Friday 7 December 1944
Somewheres [sic] in Germany
Today the mailman past [sic] me by—no letters. In fact no letters for any of the battery—just one of those days. Doc, on the other hand, received 3 packages. Some of the packages were mailed in late September. I suppose those mailed to me will show up soon, too. Darling, nothing new or eventful is happening these days. I suppose one of the most difficult things about war & the army in general, is the monotony of doing nothing. But as long as I have a precious honey-girl to think about I keep myself occupied.
Just to point out the rigors of war I might exhibit my house slippers which have been getting a lot of use during the evenings. If I get anymore [sic] comfortable the enemy may resent it.
Of late, I got into the habit of smoking more than the usual 2 cigarettes a day so to remedy the condition I am going back to a pipe. There’s something about a pipe that cuts down my desire for smoking.
One thing we’ve been getting a lot of is fruit juices and tomatoe [sic] juice. Everytime [sic] I saunter into the kitchen, and I make it my business to frequent the place often, I am offered a cup of juice—so you see, darling, I’m keeping up with my vitamins.
Shelton got a paper today (Abilene, Texas) which carried the above article. No doubt it was carried in the Press and you may have read it. If you have not already read the article you will find that it brings out points which we discussed many, many times. Accept it for what it’s worth.
Imagine, honey, reading material is becoming so limited that I’m even having to resort to detective stories these days. I never took to them before, but Doc “sold” me on the idea of reading Ellery Queen stories and I find them rather interesting. Gee, you’ve got to have something exciting around here.
Eadie, darling, I’m enclosing, too, a one (1) mark bill (German invasion money) which has the value of 10 cents. All the Nazi money is worthless and some of the men have found millions of dollars worth of Reich marks (pre-Hitler) money.
For a while we were permitting the men to send home souvenirs, but when some made up packages which included everything but a baby grand piano, we decided enough is enough and put a stop to all packages. Another example of giving the men a finger and they’ll take a hand. However, they feel justified since they feel it belonged to the enemy and he should never get possession of it again. I can’t say as I blame them for adopting this attitude.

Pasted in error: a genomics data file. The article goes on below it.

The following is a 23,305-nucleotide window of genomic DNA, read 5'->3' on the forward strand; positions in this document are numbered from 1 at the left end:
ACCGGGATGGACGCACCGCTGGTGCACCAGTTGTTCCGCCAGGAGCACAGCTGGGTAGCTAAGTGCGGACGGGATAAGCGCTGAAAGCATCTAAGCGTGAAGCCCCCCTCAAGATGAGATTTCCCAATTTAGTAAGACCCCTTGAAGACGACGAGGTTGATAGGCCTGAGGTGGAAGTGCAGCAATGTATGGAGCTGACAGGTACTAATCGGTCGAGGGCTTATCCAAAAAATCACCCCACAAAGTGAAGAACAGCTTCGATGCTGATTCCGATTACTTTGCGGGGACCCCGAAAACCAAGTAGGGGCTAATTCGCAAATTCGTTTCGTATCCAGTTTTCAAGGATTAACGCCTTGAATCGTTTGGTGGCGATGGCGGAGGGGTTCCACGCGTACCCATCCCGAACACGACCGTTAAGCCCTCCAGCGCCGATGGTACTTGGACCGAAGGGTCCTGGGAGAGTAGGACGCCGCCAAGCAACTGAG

In one of the later issues of Yank (which I shall send you presently) you will find a story of the military government in Aachen. Doggone it, I wish I got a job doing such work. No, not that I am not completely satisfied at the present, but such work would be right down my alley. The article goes on to disclose the fact that some of the natives felt rather abashed when they found that they had to subject themselves to the Americans (most all of them are Jewish personnel) to get food and other rations. No soldiers are permitted to speak to the German civilians and if any are found, they are fined $64. The Military Government deals fairly but firmly with the civilians. In fact I don’t see why they even bother to treat them fairly but that’s the American way of doing things, I guess.
We have gotten into bad habits around here. For the past 3 nights Doc & I have played “Casino” against Shelton and Haygood. The games have ended so dramatically that they are now becoming very “ruthless and cut throat” in character.
Doc & I were kibitzing just now when he said, “Listen, why don’t we go in for some of these Army correspondence courses?” So we both decided that this would be an excellent opportunity to learn Russian to be an “up & coming” language after the war. Don’t you think so, dear?
Bubsie pie, I’m afraid I’ve run out of ramblings except to tell you that were I stranded alone on an island and could have my selection of mate, my immediate answer would be in a loud “holler,” I want my ‘pukie-pie’ Eadie to be with me.”
I love you, Bubs,
Recommended CitationSpeert, Victor A., "Letter Written by Victor A. Speert to Edith Speert Dated December 7, 1944" (1944). Speert, Edith and Victor A.. Paper 11.